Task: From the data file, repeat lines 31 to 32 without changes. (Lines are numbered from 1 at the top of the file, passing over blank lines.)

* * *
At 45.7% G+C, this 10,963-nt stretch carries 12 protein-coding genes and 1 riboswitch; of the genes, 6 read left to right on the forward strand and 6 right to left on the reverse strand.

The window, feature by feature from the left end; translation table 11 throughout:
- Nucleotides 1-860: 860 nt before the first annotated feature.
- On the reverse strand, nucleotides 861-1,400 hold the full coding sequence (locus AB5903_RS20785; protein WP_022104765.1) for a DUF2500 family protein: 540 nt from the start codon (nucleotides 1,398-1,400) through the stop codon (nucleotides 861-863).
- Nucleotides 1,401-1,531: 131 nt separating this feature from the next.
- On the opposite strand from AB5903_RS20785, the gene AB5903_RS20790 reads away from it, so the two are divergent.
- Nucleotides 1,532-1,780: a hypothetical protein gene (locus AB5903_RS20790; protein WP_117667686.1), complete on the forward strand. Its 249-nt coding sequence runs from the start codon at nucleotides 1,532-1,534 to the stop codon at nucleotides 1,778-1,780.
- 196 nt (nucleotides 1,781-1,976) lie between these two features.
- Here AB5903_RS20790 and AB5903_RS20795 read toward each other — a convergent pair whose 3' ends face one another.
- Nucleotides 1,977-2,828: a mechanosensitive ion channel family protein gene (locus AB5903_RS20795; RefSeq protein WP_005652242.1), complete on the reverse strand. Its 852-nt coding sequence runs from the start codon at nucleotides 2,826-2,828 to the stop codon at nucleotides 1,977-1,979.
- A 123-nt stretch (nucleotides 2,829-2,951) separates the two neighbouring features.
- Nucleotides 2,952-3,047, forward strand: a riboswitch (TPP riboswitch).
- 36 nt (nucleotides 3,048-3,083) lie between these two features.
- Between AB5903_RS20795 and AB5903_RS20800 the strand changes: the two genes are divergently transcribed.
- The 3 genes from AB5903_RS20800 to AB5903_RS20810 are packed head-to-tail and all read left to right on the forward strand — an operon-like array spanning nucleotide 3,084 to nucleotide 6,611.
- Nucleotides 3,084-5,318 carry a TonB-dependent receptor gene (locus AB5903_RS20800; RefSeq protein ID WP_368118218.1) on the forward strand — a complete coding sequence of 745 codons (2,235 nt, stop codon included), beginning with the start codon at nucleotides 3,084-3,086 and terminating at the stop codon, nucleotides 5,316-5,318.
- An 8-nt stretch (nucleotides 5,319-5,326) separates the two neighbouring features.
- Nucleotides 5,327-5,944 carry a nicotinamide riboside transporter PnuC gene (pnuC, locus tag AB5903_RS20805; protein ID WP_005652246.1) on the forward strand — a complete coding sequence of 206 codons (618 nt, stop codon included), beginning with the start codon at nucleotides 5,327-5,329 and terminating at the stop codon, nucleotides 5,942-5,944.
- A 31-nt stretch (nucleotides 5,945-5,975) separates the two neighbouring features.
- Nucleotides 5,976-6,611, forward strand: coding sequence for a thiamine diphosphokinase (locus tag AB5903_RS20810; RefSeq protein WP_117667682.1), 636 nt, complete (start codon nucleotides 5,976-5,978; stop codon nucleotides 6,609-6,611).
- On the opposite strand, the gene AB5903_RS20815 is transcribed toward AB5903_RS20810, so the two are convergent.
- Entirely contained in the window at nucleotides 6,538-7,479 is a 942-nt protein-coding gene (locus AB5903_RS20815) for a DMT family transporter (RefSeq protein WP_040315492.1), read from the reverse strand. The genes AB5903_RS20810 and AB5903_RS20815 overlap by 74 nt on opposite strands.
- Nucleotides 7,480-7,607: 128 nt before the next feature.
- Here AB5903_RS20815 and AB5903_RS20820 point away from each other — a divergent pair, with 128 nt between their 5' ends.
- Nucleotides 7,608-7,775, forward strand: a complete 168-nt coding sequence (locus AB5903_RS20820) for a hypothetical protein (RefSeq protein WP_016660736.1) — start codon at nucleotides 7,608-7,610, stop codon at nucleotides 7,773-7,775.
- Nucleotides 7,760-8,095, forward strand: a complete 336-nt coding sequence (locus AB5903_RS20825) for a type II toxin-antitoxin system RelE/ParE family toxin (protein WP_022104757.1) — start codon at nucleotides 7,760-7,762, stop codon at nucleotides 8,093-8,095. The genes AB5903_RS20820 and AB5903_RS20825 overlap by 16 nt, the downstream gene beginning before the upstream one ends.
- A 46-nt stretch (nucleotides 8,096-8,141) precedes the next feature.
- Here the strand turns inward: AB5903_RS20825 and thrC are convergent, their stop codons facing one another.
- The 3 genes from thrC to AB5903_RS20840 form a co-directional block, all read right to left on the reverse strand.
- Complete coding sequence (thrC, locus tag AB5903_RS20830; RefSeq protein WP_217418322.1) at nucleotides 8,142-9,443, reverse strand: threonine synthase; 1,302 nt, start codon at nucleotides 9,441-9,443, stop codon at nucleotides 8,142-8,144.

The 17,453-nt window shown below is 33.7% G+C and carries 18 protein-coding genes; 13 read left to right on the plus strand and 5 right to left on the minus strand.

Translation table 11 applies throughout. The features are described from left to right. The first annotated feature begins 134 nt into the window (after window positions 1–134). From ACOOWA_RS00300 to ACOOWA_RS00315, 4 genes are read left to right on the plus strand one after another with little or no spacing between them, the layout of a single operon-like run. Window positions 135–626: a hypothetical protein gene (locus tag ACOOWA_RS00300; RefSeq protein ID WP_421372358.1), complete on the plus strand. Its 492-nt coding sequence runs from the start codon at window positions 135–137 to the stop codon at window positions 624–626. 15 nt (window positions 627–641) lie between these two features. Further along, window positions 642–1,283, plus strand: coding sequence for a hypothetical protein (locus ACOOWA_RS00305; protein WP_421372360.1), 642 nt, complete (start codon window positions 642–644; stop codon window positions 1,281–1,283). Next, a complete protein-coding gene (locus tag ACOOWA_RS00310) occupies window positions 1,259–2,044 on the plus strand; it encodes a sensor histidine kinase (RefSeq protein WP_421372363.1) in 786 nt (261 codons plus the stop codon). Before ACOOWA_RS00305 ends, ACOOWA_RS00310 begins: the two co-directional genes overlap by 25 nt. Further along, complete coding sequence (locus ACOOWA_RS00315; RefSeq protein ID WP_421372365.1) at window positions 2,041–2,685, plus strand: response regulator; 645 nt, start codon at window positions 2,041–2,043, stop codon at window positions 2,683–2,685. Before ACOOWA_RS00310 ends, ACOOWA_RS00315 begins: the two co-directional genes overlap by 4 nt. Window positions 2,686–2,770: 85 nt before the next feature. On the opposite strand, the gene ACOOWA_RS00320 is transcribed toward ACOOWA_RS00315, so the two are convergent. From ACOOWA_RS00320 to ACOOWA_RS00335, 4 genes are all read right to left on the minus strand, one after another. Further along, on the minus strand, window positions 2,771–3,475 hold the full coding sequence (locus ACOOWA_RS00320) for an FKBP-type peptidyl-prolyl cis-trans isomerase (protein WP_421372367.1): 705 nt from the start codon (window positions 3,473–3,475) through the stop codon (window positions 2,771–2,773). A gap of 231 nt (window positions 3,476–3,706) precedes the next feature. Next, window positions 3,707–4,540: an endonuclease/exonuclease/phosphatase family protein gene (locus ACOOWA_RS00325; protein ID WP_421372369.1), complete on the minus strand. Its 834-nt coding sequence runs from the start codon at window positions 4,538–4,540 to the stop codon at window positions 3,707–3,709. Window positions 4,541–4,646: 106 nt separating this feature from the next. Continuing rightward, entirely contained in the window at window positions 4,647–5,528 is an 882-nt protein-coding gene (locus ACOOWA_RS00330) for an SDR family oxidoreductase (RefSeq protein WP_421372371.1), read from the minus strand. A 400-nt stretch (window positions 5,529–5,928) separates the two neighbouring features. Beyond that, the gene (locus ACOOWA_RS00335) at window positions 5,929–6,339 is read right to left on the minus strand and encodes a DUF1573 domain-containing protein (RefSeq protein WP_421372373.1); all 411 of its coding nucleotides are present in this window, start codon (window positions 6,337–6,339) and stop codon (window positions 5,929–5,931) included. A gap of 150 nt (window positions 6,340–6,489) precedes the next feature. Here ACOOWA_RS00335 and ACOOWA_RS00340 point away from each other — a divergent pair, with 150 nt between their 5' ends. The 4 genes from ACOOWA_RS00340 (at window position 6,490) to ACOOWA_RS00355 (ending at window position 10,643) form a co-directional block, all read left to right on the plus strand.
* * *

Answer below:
The 17,453-nt window shown below is 33.7% G+C and carries 18 protein-coding genes; 13 read left to right on the plus strand and 5 right to left on the minus strand.

Translation table 11 applies throughout. The features are described from left to right. The first annotated feature begins 134 nt into the window (after window positions 1–134). From ACOOWA_RS00300 to ACOOWA_RS00315, 4 genes are read left to right on the plus strand one after another with little or no spacing between them, the layout of a single operon-like run. Window positions 135–626: a hypothetical protein gene (locus tag ACOOWA_RS00300; RefSeq protein ID WP_421372358.1), complete on the plus strand. Its 492-nt coding sequence runs from the start codon at window positions 135–137 to the stop codon at window positions 624–626. 15 nt (window positions 627–641) lie between these two features. Further along, window positions 642–1,283, plus strand: coding sequence for a hypothetical protein (locus ACOOWA_RS00305; protein WP_421372360.1), 642 nt, complete (start codon window positions 642–644; stop codon window positions 1,281–1,283). Next, a complete protein-coding gene (locus tag ACOOWA_RS00310) occupies window positions 1,259–2,044 on the plus strand; it encodes a sensor histidine kinase (RefSeq protein WP_421372363.1) in 786 nt (261 codons plus the stop codon). Before ACOOWA_RS00305 ends, ACOOWA_RS00310 begins: the two co-directional genes overlap by 25 nt. Further along, complete coding sequence (locus ACOOWA_RS00315; RefSeq protein ID WP_421372365.1) at window positions 2,041–2,685, plus strand: response regulator; 645 nt, start codon at window positions 2,041–2,043, stop codon at window positions 2,683–2,685. Before ACOOWA_RS00310 ends, ACOOWA_RS00315 begins: the two co-directional genes overlap by 4 nt. Window positions 2,686–2,770: 85 nt before the next feature. On the opposite strand, the gene ACOOWA_RS00320 is transcribed toward ACOOWA_RS00315, so the two are convergent. From ACOOWA_RS00320 to ACOOWA_RS00335, 4 genes are all read right to left on the minus strand, one after another. Further along, on the minus strand, window positions 2,771–3,475 hold the full coding sequence (locus ACOOWA_RS00320) for an FKBP-type peptidyl-prolyl cis-trans isomerase (protein WP_421372367.1): 705 nt from the start codon (window positions 3,473–3,475) through the stop codon (window positions 2,771–2,773). A gap of 231 nt (window positions 3,476–3,706) precedes the next feature. Next, window positions 3,707–4,540: an endonuclease/exonuclease/phosphatase family protein gene (locus ACOOWA_RS00325; protein ID WP_421372369.1), complete on the minus strand. Its 834-nt coding sequence runs from the start codon at window positions 4,538–4,540 to the stop codon at window positions 3,707–3,709. Window positions 4,541–4,646: 106 nt separating this feature from the next. Continuing rightward, entirely contained in the window at window positions 4,647–5,528 is an 882-nt protein-coding gene (locus ACOOWA_RS00330) for an SDR family oxidoreductase (RefSeq protein WP_421372371.1), read from the minus strand. A 400-nt stretch (window positions 5,529–5,928) separates the two neighbouring features. Beyond that, the gene (locus ACOOWA_RS00335) at window positions 5,929–6,339 is read right to left on the minus strand and encodes a DUF1573 domain-containing protein (RefSeq protein WP_421372373.1); all 411 of its coding nucleotides are present in this window, start codon (window positions 6,337–6,339) and stop codon (window positions 5,929–5,931) included. A gap of 150 nt (window positions 6,340–6,489) precedes the next feature. Here ACOOWA_RS00335 and ACOOWA_RS00340 point away from each other — a divergent pair, with 150 nt between their 5' ends. The 4 genes from ACOOWA_RS00340 (at window position 6,490) to ACOOWA_RS00355 (ending at window position 10,643) form a co-directional block, all read left to right on the plus strand.